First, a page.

James Spearman Winter
|Sir James Spearman Winter
|10th Premier of Newfoundland|
1897 – 5 March 1900
|Governor||Herbert Harley Murray,
Henry Edward McCallum
|Preceded by||William Whiteway|
|Succeeded by||Robert Bond|
|Born||1 January 1845
|Died||6 October 1911
|Political party||Tory Party|
|Spouse(s)||Emily Julia Coen|
Winter served in the Conservative government of Sir William Whiteway as Solicitor-General from 1882 to 1885 when he resigned along with a number of other Protestants as a result of sectarian riots at Harbour Grace. Winter was grand master of the Orange Order and intended to launch a new Protestant party but was sidelined when Sir Robert Thorburn formed the Reform Party on a Protestant Rights agenda. Winter served as Attorney General under Thorburn from 1885 to 1889 when the government was defeated and Winter lost his seat. Winter was appointed to the Supreme Court in 1893 but resigned to lead the Tory Party (which had emerged from the former Reform Party). Winter and his party won the 1897 election.
The Winter government faced criticism over the granting of railway contracts and was accused by the Liberal opposition of selling out Newfoundland's interest to the Reid family as the minister of finance in Winter's government was also on Reid's payroll as his legal council while the contract was being negotiated. The scandal was a factor in the defeat of Winter's government in 1900.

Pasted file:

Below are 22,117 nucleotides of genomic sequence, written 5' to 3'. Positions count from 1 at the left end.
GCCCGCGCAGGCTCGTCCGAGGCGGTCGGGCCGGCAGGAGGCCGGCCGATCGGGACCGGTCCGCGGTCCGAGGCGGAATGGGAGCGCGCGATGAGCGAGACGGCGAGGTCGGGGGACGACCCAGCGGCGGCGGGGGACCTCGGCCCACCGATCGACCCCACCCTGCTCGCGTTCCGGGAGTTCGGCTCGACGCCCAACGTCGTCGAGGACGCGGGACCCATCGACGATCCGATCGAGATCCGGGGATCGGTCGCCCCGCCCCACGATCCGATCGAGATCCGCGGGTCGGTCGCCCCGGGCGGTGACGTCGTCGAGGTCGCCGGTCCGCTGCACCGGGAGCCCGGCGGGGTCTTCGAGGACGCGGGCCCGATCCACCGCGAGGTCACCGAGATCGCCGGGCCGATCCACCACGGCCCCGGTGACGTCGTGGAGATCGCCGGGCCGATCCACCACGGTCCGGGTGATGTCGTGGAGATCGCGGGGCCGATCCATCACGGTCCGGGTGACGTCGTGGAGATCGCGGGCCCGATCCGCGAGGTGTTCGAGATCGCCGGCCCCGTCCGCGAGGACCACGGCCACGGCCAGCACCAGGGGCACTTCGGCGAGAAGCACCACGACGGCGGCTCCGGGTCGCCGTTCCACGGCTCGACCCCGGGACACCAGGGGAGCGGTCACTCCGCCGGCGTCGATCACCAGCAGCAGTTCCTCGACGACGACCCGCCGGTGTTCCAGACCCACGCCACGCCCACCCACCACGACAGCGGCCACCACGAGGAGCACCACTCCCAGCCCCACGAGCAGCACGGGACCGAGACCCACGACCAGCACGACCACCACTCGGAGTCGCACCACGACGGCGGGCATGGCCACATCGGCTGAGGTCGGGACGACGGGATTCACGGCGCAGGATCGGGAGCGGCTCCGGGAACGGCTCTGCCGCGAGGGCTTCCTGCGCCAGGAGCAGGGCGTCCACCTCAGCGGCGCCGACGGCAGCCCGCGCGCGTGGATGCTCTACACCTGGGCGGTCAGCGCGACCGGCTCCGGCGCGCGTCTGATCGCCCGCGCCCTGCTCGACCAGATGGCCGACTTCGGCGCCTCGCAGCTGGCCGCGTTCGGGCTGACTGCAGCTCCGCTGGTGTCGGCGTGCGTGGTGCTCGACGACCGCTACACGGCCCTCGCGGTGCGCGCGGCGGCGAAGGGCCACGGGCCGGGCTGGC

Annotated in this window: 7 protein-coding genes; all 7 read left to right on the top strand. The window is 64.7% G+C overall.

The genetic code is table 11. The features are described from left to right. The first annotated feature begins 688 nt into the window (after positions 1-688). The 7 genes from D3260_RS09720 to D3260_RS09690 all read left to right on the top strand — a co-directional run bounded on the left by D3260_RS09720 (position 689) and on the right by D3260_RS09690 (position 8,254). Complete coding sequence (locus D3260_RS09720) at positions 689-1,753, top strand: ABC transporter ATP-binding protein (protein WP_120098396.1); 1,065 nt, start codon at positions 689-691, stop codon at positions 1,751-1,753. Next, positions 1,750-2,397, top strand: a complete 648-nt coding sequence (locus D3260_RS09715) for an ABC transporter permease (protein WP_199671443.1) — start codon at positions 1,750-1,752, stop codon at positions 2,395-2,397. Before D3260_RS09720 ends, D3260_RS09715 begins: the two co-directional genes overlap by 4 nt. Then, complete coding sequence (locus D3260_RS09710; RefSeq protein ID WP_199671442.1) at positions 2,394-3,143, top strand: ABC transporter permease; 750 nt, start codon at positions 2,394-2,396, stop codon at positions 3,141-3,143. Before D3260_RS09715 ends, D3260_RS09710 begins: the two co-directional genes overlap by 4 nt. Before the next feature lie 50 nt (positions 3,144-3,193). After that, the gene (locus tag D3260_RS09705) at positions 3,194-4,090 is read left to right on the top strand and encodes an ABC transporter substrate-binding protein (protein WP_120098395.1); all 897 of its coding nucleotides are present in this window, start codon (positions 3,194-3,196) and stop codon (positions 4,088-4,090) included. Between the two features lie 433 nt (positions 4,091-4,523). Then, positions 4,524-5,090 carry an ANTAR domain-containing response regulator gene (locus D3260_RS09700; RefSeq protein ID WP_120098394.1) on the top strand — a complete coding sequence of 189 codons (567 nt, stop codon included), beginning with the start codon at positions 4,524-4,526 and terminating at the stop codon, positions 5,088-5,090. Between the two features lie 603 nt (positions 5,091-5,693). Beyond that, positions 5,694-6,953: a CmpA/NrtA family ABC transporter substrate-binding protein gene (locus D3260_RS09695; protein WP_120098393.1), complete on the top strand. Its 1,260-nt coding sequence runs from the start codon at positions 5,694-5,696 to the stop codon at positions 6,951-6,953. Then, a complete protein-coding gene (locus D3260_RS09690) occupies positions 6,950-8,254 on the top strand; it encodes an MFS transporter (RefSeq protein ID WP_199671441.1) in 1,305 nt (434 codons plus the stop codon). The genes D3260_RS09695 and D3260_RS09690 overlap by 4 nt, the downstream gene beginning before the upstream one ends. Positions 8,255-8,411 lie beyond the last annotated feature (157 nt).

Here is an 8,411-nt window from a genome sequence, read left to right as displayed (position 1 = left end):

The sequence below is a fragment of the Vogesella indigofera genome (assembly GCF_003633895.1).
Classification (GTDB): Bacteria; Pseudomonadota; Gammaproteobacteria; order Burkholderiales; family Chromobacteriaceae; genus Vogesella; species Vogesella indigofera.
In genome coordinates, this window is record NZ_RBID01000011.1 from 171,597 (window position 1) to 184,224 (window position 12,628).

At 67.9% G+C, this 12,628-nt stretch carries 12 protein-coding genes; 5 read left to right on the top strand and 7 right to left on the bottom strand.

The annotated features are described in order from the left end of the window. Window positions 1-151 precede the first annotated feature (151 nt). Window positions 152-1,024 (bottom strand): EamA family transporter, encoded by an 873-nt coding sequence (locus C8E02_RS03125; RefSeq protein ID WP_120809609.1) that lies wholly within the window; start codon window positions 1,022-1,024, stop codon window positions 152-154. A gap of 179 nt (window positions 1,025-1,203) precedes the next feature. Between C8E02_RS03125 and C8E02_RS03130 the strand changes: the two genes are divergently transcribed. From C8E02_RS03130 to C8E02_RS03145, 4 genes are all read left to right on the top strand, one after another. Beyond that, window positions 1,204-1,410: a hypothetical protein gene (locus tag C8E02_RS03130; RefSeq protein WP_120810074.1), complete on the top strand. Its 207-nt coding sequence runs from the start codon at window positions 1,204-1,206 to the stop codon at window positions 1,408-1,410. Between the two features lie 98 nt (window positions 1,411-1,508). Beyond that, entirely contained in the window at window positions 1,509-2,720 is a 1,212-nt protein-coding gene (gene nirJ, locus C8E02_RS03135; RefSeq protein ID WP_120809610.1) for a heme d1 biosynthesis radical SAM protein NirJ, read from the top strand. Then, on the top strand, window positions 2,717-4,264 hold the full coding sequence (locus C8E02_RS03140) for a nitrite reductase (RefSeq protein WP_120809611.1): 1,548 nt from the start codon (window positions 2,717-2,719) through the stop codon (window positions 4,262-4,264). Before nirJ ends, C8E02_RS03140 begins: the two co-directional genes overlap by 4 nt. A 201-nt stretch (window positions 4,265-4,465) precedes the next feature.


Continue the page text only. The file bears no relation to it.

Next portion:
As a jurist, Winter represented Newfoundland at the 1887-1888 fisheries conference in Washington and was senior counsel for the British government when Newfoundland was before the arbitration tribunal at the Hague in 1910 over a fisheries dispute.
The town of Winterton was named after him.
- Hiller, James K. (1998). "Winter, Sir James Spearman". In Cook, Ramsay; Hamelin, Jean. Dictionary of Canadian Biography. XIV (1911–1920) (online ed.). University of Toronto Press.